Month: September 2011

“The Help”– “Telling the Truth Can Be a Revolutionary Act”

Based upon the best-selling 2009 novel by Kathryn Stockett, “The Help” is a vision of a divided America that is consistent, sometimes terrifying, in its insulting, insinuating dehumanization of African Americans. This movie is also easy-to-like –problematic but ultimately winning–and has now earned a huge $154.4 million in box revenues. Skeeter (played competently by Emma Stone), a young white journalism major who has recently graduated from the University of Mississippi, has returned home to Jackson to find that Constantine (Cicely Tyson), who raised her, no longer...

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“The Debt”–Did We See the Same Movie?

In this remake of a popular 2007 Israeli movie, the genre label “espionage thriller” is an understatement.   The movie opens in 1997, as shocking news reaches retired Mossad agents Rachel and Stefan (married to each other but now divorced.)  Then “The Debt” moves quickly and chillingly between the 1960’s and 1997, in search for the Surgeon of Birkenau, a doppelganger for Mengele, the infamous Nazi general who masterminded the medical butchery of the Holocaust. Helen Mirren, playing the courageous Mossad operative Rachel Singer, appears in 1997 for a book-signing...

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“The Fighter”–A Knockout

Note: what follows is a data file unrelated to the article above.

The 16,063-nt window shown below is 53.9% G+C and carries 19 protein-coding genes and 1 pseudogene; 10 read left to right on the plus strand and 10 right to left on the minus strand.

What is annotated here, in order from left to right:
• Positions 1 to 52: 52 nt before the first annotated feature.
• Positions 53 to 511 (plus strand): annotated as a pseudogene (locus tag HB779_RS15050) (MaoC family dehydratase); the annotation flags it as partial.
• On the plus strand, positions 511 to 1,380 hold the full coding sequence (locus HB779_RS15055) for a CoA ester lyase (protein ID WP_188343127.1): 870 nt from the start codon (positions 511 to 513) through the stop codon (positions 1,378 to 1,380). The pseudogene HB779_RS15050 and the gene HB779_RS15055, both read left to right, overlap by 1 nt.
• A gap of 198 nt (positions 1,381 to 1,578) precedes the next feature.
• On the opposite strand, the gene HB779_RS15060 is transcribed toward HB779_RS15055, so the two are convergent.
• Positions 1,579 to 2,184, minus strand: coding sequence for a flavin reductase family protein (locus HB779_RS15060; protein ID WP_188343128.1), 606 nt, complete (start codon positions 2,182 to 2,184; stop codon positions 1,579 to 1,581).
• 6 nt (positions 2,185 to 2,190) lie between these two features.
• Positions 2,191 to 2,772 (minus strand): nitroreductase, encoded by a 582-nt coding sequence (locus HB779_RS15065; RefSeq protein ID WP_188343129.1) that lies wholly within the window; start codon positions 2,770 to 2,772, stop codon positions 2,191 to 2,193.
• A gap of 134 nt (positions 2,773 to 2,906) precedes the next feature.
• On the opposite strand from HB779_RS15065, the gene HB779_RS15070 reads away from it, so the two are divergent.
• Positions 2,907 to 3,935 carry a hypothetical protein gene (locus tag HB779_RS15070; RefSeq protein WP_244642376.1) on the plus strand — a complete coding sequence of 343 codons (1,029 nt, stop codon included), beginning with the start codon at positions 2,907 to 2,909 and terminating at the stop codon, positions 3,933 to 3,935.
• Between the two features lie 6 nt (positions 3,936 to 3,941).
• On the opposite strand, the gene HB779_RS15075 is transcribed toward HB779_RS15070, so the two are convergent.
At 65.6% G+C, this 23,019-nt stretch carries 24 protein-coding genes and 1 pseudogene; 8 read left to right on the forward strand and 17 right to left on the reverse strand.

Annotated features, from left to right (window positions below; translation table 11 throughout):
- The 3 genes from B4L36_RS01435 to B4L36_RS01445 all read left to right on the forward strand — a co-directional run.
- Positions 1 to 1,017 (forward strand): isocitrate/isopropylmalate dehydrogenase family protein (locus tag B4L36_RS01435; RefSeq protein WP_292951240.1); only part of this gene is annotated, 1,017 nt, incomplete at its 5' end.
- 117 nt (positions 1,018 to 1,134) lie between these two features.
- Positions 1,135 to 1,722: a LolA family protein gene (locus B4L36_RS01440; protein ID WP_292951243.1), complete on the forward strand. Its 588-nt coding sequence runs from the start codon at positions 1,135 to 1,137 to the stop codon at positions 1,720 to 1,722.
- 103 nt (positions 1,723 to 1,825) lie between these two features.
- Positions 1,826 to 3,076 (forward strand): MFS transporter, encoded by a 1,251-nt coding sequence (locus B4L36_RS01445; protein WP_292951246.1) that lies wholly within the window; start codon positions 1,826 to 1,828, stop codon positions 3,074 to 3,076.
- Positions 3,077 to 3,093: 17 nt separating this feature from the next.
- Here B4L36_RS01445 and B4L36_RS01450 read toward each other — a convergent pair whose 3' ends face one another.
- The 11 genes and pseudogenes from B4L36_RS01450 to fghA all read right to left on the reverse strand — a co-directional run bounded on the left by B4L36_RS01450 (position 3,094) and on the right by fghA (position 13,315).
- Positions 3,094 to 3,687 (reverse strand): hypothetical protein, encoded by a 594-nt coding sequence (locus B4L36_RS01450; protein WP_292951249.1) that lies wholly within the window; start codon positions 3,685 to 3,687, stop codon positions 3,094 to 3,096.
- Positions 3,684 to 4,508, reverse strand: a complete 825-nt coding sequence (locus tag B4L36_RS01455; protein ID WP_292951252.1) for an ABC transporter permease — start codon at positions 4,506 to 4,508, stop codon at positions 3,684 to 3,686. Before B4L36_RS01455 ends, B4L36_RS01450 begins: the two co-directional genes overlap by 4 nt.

The 2010 blockbuster and critics’ darling, “The Fighter”, won Academy Awards for best supporting actor (an astounding Christian Bale) and best supporting actress (the masterful Melissa Leo).  However, I hate boxing movies, especially the tawdry “doormat turned boxing champion” variety we have seen in movies like “Rocky”.  This movie, however, is more in the genre of “Raging Bull” or “Million Dollar Baby”, movies in which “boxing” is a metaphor for the volatility of punches that life can throw to anyone, especially...

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Lolo Restaurant–What’s not to like?

  A few weeks ago we dined at a very small Mexican/Spanish fusion restaurant–Lolo (3234 22nd Street, San Francisco)– that had an innovative menu of succulent morsels, aka tapas, that even foodies like us could find nothing to criticize.  This tiny, dark restaurant with cramped tables seating no more than 45 people had friendly service and a quirky, humorous decor–one wall is filled with hanging spoons. The key for us whenever we order a lot of small plates–appetizers, soups and salads–is to test the chef’s skills.  So, a tapas restaurant is our idea of culinary...

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